New Nonfiction: 23 February 2015
Double blow for nonfiction.

If a book is written about hypothetical science questions... long will it hold my interest before I decide, meh, that's enough of this?

The answer is: about 130 pages.

Last year I saw Randall Munroe's book What If? Serious Scientific Answers to Absurd Hypothetical Questions pop up in a lot of reviews and on a lot of "Best of" lists (go over to and check out their downloadable "best of nonfiction for 2014" spreadsheet--it's pretty high up on that list). And I thought, okay, I don't read enough science (or math).* Let's try it.

So I brought it home, and yeah, it is interesting. Quite interesting. And amusing, very amusing, in parts. Munroe (according to the handy-dandy book jacket) is evidently the creator of the webcomic xkcd, where people ask him absurd hypothetical questions and he answers them, to the best of his ability. Here's one:

"Is it possible to build a jetpack using downward-firing machine guns?"

And here's part of the answer:

"I was sort of surprised to find that the answer was yes!  But to really do it right, you'll want to talk to the Russians.

The principle here is pretty simple. If you fire a bullet forward, the recoil pushes you back. So if you fire downward, the recoil should push you up.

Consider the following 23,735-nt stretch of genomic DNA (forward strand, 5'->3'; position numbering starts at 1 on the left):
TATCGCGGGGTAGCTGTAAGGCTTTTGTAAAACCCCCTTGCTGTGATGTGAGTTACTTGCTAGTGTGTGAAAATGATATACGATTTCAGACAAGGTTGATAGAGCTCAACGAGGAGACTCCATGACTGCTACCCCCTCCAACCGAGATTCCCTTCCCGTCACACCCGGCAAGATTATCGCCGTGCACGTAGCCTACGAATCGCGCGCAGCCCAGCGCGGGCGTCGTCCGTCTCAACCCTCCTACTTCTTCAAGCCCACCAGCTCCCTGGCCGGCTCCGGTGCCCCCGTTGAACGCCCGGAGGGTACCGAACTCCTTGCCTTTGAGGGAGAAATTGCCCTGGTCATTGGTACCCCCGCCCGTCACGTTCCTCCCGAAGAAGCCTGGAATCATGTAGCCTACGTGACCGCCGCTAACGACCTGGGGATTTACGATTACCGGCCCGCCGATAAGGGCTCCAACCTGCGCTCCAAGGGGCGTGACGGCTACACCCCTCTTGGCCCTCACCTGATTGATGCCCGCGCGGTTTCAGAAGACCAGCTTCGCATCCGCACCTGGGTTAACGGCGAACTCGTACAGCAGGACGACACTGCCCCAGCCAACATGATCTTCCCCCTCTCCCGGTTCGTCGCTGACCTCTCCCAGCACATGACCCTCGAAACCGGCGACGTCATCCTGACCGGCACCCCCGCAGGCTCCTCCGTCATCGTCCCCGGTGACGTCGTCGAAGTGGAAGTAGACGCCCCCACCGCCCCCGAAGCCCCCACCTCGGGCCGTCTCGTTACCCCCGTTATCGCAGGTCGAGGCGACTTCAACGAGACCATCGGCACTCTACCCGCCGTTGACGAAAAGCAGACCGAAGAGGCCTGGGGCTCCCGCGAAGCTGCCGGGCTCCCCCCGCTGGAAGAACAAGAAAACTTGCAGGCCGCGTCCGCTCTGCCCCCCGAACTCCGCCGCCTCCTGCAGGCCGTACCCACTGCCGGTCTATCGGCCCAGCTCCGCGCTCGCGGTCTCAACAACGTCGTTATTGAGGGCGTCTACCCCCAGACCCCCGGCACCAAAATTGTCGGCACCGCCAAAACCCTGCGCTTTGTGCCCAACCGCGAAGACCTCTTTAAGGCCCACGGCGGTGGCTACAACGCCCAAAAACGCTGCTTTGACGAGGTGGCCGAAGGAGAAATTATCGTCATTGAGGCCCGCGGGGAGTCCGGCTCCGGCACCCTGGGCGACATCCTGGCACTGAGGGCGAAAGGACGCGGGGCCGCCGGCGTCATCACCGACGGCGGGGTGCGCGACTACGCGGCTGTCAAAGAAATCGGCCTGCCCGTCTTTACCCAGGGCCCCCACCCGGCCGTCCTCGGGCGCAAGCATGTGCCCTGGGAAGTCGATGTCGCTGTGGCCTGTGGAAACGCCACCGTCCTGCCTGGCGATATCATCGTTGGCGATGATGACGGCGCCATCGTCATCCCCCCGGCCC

The first question we have to answer is 'can a gun even lift its own weight?' If a machine gun weighs ten pounds but produces only 8 pounds of recoil when firing, it won't be able to lift itself off the ground, let alone lift itself plus a person...

Despite growing up in the South, I'm not really a firearms expert, so to help answer this question, I got in touch with an acquaintance in Texas." And then there's a note, and the note at the bottom of the page says this:

"Judging by the amount of ammunition they had lying around their house ready to measure and weigh for me, Texas has apparently become some kind of Mad Max-esque post-apocalyptic war zone." (p. 68.)

Now that's witty. And some of the questions and answers, like "If every human somehow simply disappeared from the face of the Earth, how long would it be before the last artificial light source would go out?" are downright fascinating. So yeah, it was kind of fun. But at some point I do weary of reading what basically boils down to science factoids, even if they are written well. And because they are all hypotheticals, well, I did catch myself thinking, good lord, only a guy would have this much time and energy to expend on fantastical science hypotheticals.** But that was not a very charitable thought.

I really enjoyed the 130 pages I read, but I'm taking it back to the library with another 170 pages untouched. For my money, I still like a good old-fashioned terrifying biological read, like Carl Zimmer's Parasite Rex or David Quammen's Spillover.

*Mainly because I never understood most of the science classes I took, and I wasn't all that interested (which was most likely the biggest part of the problem).

**I'm also currently reading Rebecca Solnit's Men Explain Things To Me, which, at least while I'm reading it, is making me a bit frustrated with the male gender.